Riverboat Kirk? Hawkeyes continue fourth-down success

Andrew Logue
Iowa head coach Kirk Ferentz, right, celebrates as his defense comes off the field after stopping a Pitt drive during the fourth quarter of an NCAA college football game in Pittsburgh Saturday, Sept. 20, 2014. Iowa won 24-20.

PITTSBURGH - Maybe Kirk Ferentz is riding a hot streak.

Or, maybe the Iowa football coach is altering his approach on fourth downs out of necessity.

Whatever the reason, it's working.

The Hawkeyes converted all three of their fourth-down chances Saturday, and are 6-for-7 for the season (85.7 percent).

"It's going to be week to week," Ferentz said of his fourth-down decisions. "It changes during the game, too."

A lack of consistency in the kicking game contributed to Ferentz electing to go for it three times a week ago against Iowa State.

Against Pittsburgh, three fourth-down conversions contributed to two touchdown drives.

Starting quarterback Jake Rudock threw a 13-yard touchdown pass to Henry Krieger-Coble on fourth-and-2 in the second quarter, tying it at 7-7.

In the fourth quarter, backup quarterback C.J. Beathard burrowed into the line to pick up two yards on fourth-and-1 from the Pittsburgh 15-yard line.

"If the ball is within a certain range, if it's close enough, coach will give us an opportunity to go for it on fourth," Beathard said. "It's confidence, that's for sure, especially on those fourth-and-inches.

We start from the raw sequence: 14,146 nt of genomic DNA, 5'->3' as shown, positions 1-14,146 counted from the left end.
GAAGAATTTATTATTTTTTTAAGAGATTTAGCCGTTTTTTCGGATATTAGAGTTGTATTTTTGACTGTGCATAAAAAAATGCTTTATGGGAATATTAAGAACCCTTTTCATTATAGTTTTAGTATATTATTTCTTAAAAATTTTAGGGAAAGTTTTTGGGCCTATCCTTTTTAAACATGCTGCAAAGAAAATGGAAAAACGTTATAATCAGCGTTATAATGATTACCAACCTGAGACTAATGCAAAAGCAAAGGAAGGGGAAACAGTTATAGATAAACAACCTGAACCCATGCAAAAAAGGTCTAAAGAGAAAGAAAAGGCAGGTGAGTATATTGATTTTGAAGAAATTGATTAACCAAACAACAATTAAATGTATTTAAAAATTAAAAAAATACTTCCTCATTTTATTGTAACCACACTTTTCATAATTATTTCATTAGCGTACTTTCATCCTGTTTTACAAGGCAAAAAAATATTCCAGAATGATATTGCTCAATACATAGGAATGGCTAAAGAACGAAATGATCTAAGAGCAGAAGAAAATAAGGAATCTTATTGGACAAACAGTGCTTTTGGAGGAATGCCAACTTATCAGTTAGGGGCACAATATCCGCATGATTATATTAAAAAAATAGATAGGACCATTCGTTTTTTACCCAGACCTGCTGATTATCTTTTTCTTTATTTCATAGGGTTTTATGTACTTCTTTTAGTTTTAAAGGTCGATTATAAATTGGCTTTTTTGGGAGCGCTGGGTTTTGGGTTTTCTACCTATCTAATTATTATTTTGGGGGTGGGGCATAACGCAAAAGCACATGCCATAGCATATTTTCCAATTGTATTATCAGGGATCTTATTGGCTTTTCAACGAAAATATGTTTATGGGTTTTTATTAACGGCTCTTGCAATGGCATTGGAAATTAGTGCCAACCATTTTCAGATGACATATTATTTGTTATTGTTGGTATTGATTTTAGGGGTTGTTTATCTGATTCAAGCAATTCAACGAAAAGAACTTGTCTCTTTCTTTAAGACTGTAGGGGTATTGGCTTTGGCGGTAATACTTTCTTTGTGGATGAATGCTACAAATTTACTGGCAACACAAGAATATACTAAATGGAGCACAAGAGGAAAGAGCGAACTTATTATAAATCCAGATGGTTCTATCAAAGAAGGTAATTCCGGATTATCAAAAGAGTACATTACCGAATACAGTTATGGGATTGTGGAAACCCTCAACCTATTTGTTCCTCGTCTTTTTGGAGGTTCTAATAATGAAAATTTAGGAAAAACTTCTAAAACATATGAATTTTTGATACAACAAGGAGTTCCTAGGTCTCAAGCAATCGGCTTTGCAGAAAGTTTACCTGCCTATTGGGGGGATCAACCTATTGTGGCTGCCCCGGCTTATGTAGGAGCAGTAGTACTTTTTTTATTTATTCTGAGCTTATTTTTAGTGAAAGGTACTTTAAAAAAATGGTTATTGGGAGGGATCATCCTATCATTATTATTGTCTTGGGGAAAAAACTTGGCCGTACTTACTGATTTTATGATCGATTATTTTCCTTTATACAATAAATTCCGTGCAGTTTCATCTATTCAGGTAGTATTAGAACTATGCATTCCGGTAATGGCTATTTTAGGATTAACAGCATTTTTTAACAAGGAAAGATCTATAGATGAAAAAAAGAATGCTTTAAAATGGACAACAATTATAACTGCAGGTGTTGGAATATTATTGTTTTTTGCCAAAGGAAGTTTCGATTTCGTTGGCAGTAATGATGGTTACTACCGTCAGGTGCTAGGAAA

"You've got to get those, or else the game might be different."

After Beathard's sneak, Mark Weisman rushed for 3 yards on a fourth-and-1 from the Panthers' 4-yard line.

Weisman ran for a touchdown two plays later, giving Iowa a 24-20 lead.

"Last year, we wanted to be third-and-short and we got stopped too many times," Weisman said. "We set out to go for it. We pride ourselves in being physical. ... We expect to get those tough yards in there and we've got to find a way."

Of course, there are limits.

The Hawkeyes appeared to reach four-down territory in the third quarter, at Pittsburgh's 34-yard line. But after Ferentz called for a run on third-and-9 after a timeout (Damon Bullock was stopped for no gain), he elected to go for a field goal.

Even that worked out: Marshall Koehn drilled a 52-yarder.